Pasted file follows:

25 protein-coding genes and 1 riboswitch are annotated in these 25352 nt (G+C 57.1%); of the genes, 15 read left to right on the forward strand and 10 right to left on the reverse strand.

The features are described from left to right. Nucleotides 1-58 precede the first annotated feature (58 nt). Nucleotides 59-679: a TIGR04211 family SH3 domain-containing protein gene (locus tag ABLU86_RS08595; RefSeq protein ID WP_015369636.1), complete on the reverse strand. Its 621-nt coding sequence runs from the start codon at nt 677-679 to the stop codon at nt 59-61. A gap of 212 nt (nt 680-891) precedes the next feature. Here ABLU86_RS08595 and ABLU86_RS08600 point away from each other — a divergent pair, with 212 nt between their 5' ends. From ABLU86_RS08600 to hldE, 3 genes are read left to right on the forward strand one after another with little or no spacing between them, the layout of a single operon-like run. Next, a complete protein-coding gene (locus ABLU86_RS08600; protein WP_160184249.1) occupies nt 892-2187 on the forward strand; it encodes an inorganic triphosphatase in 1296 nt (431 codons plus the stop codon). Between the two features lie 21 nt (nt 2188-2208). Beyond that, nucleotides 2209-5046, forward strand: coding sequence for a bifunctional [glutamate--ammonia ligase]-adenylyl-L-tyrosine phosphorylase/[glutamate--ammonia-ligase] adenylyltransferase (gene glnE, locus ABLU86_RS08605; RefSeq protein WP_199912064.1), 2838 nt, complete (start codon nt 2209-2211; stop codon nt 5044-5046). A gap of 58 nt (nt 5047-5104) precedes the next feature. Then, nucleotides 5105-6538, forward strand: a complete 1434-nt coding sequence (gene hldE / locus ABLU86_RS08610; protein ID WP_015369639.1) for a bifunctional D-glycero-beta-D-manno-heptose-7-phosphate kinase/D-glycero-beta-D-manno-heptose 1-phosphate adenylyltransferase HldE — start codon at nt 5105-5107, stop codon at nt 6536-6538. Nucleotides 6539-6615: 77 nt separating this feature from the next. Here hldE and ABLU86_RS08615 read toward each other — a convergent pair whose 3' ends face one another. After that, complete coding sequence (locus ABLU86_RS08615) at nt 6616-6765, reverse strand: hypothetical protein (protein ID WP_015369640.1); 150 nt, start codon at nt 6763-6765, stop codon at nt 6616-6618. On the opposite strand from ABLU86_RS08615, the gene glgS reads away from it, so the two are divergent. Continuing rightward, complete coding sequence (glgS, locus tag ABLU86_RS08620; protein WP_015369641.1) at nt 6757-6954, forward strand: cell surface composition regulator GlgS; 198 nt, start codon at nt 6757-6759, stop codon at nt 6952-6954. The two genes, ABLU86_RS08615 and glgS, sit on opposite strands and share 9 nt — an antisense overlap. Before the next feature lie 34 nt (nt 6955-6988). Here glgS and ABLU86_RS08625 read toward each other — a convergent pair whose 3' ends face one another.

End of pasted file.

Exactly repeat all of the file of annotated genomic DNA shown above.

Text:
25 protein-coding genes and 1 riboswitch are annotated in these 25352 nt (G+C 57.1%); of the genes, 15 read left to right on the forward strand and 10 right to left on the reverse strand.

The features are described from left to right. Nucleotides 1-58 precede the first annotated feature (58 nt). Nucleotides 59-679: a TIGR04211 family SH3 domain-containing protein gene (locus tag ABLU86_RS08595; RefSeq protein ID WP_015369636.1), complete on the reverse strand. Its 621-nt coding sequence runs from the start codon at nt 677-679 to the stop codon at nt 59-61. A gap of 212 nt (nt 680-891) precedes the next feature. Here ABLU86_RS08595 and ABLU86_RS08600 point away from each other — a divergent pair, with 212 nt between their 5' ends. From ABLU86_RS08600 to hldE, 3 genes are read left to right on the forward strand one after another with little or no spacing between them, the layout of a single operon-like run. Next, a complete protein-coding gene (locus ABLU86_RS08600; protein WP_160184249.1) occupies nt 892-2187 on the forward strand; it encodes an inorganic triphosphatase in 1296 nt (431 codons plus the stop codon). Between the two features lie 21 nt (nt 2188-2208). Beyond that, nucleotides 2209-5046, forward strand: coding sequence for a bifunctional [glutamate--ammonia ligase]-adenylyl-L-tyrosine phosphorylase/[glutamate--ammonia-ligase] adenylyltransferase (gene glnE, locus ABLU86_RS08605; RefSeq protein WP_199912064.1), 2838 nt, complete (start codon nt 2209-2211; stop codon nt 5044-5046). A gap of 58 nt (nt 5047-5104) precedes the next feature. Then, nucleotides 5105-6538, forward strand: a complete 1434-nt coding sequence (gene hldE / locus ABLU86_RS08610; protein ID WP_015369639.1) for a bifunctional D-glycero-beta-D-manno-heptose-7-phosphate kinase/D-glycero-beta-D-manno-heptose 1-phosphate adenylyltransferase HldE — start codon at nt 5105-5107, stop codon at nt 6536-6538. Nucleotides 6539-6615: 77 nt separating this feature from the next. Here hldE and ABLU86_RS08615 read toward each other — a convergent pair whose 3' ends face one another. After that, complete coding sequence (locus ABLU86_RS08615) at nt 6616-6765, reverse strand: hypothetical protein (protein ID WP_015369640.1); 150 nt, start codon at nt 6763-6765, stop codon at nt 6616-6618. On the opposite strand from ABLU86_RS08615, the gene glgS reads away from it, so the two are divergent. Continuing rightward, complete coding sequence (glgS, locus tag ABLU86_RS08620; protein WP_015369641.1) at nt 6757-6954, forward strand: cell surface composition regulator GlgS; 198 nt, start codon at nt 6757-6759, stop codon at nt 6952-6954. The two genes, ABLU86_RS08615 and glgS, sit on opposite strands and share 9 nt — an antisense overlap. Before the next feature lie 34 nt (nt 6955-6988). Here glgS and ABLU86_RS08625 read toward each other — a convergent pair whose 3' ends face one another.